If you watched the site at all you might notice that even the moderator’s have business cards attached to their responses :brow2:

Look at you scouting the site for leads and responding to every single one of them [b]with your little business card![/[/b]quote]

Hello…McFly…your’s has one too!

Hey JP…I’m going to assume that you didn’t get the “Sunshine” part because you blow it up anybody’s you know what! I read some of your old posts and more than a few made me laugh…as some old timer said to me the other day…you’re a real pistol! I think I’m gonna start using that again…it cracks me up. Anyway, I’m passing the time until my third child is born…7 more weeks…sooooooo bored! Figured I could learn some things…after 20 years as an L/O, there’s still more to learn. Saved the site to check out…wasn’t that one of your posts? Thanks. Hey, if nothing else, I definately get a clearer picture on what the problems are out there and how people perceive them. Here’s my advise to L/O’s starting out. Find the problem, solve it and then target your market. You can’t help someone if you don’t know how to solve their problem. Their problem might be as simple as needing the lowest rate (if you want to run with the pack) or it can be far more complicated like solving seasoning issues, or helping to sell through Land Trusts. Figure out what problem you want to solve, and then focus your attention on finding clients that have that problem. Your back might be up with JP, but it would do you some good to read his last 10 posts. He knows how to target his market, and more importantly, that targeting is the real secret in a nutshell! The whole “working at home” thing stinks by the way. This from a L/O that works from home. Great for me, stinks for the beginner. Thing is, I don’t need help often, and have solidly built relationships with my ops staff and co-workers, so help is never far. How can you do that from home if you’re just starting out…you’re potentially going to flounder, make promises you can’t back up and burn bridges. Find a local shop with great ops and go there…daily…you’ll do alot better alot faster, and hopefully won’t hurt anyone in the process! Part timers do ok in a refi boom, but don’t make it in a normal market. Be educated before you make promises! Good Luck! Sandra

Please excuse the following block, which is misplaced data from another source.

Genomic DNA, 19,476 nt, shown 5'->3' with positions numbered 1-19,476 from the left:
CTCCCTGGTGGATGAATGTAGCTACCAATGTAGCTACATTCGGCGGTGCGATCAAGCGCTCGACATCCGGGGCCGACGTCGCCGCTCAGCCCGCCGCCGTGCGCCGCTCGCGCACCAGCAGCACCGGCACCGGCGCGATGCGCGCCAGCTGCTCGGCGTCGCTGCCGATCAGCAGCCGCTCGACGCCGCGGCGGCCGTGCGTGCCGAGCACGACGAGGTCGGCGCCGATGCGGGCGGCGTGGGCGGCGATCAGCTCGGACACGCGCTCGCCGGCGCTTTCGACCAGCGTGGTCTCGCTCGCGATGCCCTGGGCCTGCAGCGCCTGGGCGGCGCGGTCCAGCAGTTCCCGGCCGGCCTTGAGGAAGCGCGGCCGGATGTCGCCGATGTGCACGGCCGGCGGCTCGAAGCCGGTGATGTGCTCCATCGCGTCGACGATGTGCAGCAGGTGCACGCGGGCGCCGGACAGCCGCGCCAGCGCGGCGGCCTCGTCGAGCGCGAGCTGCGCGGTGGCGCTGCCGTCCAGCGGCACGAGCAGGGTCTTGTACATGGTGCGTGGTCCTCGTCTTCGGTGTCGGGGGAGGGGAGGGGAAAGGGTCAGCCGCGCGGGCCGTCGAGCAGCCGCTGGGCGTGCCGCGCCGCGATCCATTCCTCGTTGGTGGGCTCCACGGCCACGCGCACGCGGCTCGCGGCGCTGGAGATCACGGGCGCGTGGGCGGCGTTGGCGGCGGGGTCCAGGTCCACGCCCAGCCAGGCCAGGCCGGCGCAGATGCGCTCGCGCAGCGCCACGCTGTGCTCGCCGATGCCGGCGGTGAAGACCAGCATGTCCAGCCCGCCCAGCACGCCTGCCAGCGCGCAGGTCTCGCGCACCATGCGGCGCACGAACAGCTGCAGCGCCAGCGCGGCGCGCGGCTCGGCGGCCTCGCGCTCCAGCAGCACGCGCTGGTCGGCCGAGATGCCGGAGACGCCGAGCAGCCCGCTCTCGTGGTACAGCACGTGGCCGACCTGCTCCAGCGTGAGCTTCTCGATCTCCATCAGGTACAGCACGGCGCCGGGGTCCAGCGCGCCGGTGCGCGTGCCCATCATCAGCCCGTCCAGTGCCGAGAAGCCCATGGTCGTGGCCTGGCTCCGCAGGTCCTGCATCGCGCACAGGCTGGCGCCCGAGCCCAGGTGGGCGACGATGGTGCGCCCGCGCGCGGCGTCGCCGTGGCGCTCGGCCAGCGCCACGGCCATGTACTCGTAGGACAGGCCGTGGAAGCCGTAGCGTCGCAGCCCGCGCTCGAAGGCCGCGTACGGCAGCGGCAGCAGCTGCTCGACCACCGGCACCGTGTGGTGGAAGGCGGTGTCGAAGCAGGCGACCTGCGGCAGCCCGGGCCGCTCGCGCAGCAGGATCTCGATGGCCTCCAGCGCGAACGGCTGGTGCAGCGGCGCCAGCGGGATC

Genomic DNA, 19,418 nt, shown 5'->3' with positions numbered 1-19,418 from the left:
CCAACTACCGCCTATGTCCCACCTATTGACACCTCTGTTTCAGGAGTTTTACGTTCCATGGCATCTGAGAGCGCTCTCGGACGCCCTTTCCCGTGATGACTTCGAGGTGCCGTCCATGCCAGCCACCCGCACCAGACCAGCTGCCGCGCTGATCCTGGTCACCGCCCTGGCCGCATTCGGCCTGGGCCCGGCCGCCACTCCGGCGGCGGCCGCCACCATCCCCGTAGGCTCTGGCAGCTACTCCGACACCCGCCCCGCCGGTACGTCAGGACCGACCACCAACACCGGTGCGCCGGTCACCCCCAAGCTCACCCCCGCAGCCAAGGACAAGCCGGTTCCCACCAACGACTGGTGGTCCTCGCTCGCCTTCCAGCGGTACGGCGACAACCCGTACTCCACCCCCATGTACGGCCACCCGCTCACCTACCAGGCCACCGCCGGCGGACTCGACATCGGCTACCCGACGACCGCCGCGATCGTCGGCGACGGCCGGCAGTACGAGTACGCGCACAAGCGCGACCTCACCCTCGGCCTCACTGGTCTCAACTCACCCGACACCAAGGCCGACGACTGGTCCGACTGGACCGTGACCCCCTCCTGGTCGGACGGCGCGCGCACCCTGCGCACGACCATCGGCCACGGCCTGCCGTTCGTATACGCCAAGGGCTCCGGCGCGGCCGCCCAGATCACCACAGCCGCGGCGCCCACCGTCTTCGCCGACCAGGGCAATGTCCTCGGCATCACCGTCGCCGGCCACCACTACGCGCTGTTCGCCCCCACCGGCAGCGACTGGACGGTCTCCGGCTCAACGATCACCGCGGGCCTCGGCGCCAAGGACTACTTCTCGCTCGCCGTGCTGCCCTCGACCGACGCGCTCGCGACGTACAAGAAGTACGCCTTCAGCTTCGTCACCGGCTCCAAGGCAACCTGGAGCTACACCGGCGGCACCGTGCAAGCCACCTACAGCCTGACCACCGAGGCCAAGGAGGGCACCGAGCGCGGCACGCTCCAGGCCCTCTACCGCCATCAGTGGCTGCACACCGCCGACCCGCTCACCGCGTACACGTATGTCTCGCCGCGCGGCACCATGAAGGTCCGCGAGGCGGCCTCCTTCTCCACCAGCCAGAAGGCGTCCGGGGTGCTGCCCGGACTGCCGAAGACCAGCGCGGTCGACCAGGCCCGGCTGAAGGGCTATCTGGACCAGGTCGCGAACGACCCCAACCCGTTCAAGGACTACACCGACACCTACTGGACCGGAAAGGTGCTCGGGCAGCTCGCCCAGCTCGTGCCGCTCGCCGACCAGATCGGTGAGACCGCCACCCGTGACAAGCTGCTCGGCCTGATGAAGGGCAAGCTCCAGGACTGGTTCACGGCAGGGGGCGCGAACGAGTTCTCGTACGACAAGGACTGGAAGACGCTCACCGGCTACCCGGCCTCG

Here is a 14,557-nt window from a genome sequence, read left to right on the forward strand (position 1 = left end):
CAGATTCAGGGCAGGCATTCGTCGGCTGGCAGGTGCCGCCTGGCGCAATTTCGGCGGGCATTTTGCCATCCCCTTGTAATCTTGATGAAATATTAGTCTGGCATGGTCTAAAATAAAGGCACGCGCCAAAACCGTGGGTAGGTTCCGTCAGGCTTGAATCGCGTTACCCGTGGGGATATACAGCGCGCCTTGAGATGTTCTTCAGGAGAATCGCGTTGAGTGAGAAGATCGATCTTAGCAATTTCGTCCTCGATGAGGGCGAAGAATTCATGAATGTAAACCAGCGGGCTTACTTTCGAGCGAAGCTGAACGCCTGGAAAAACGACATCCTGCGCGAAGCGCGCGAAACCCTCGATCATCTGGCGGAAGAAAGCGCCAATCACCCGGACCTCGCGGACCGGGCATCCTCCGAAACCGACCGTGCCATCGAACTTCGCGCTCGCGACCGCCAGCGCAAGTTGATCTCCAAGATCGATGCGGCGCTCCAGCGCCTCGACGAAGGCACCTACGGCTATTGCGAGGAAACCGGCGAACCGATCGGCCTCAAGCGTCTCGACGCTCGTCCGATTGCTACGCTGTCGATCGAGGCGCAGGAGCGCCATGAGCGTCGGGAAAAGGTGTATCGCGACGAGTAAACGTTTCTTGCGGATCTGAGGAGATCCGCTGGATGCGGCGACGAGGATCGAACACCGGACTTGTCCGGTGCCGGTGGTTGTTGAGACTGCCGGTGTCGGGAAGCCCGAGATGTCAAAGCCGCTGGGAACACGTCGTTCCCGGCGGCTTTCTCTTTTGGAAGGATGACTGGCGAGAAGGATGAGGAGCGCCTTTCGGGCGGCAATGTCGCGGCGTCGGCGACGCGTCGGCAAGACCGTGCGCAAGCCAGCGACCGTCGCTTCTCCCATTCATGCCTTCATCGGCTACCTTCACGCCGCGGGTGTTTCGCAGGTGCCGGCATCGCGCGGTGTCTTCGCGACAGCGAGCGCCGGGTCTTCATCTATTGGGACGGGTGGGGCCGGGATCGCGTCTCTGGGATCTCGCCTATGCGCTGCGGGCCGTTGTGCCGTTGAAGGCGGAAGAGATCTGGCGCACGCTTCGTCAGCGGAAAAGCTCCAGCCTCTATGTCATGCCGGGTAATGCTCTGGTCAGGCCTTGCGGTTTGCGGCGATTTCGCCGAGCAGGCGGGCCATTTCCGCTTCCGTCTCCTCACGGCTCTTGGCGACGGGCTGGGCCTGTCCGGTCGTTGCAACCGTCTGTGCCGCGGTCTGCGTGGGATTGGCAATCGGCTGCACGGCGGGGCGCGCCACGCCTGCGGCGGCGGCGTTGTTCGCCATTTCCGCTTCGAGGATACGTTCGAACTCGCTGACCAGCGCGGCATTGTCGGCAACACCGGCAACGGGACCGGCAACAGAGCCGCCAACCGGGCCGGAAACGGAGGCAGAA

I recently joined this site and have been surfing all of the responses that were relevant to me. There is so much good information here!

The few times that I have seen your post they are pretty negative. I do not see how you are helping anyone. ::slight_smile:

You accuse one person of spamming when most of the responses that I have seen from him/her have been very informational/helpful. The only ones that I have seen from you, are complaining about something or someone and do not have any informational value at all.

Maybe you are confused as to the definition of SPAM.
Mom always said ," if you can’t say something nice…then do not say it!"

I want to say that I have learned alot just in the short time that I have been on this site. I was on a similar site for awhile but no longer. The advice is great.

Keep spreading i[/i] the wealth of info, mdhaas, SandraRostek, rbaxter and others! :smiley:

Thank you for the kind words

I think JP is just trying to get a rise out of someone. Maybe business is slow. My $.02 is that this is a great site and I love all the information; whether I agree or not. It is great to have this forum and I for one am appreciative of the time and effort that goes into so many of the responses.

Believe that was also the attitude of JP back in June when he was starting out; at least according to your first post–right JP? Everyone keep up the good work and when I get my business going this September you can be assured I will be “spamming” with the best of them.

And for Straight–doesn’t look like you are really wanting advice on breaking into the business; since, by your response, you dismissed the advice you are being given, from more than one source I might add. If you just want an “atta boy” (or girl, of course) then ask for that. I admire the self confidence and the drive; but if you are concerned about starting the business and you have no referrals or contacts – and the advice is that the ONLY way to get it off the ground is through your current referrals and contacts – maybe there is a message there. Go for it; but at least acknowledge that there may be a long road ahead. Reminds me of the adage - “If you don’t want the answer, don’t ask the question.”

Good luck to you, just keep it real. Everyone here wants everyone else to be successful.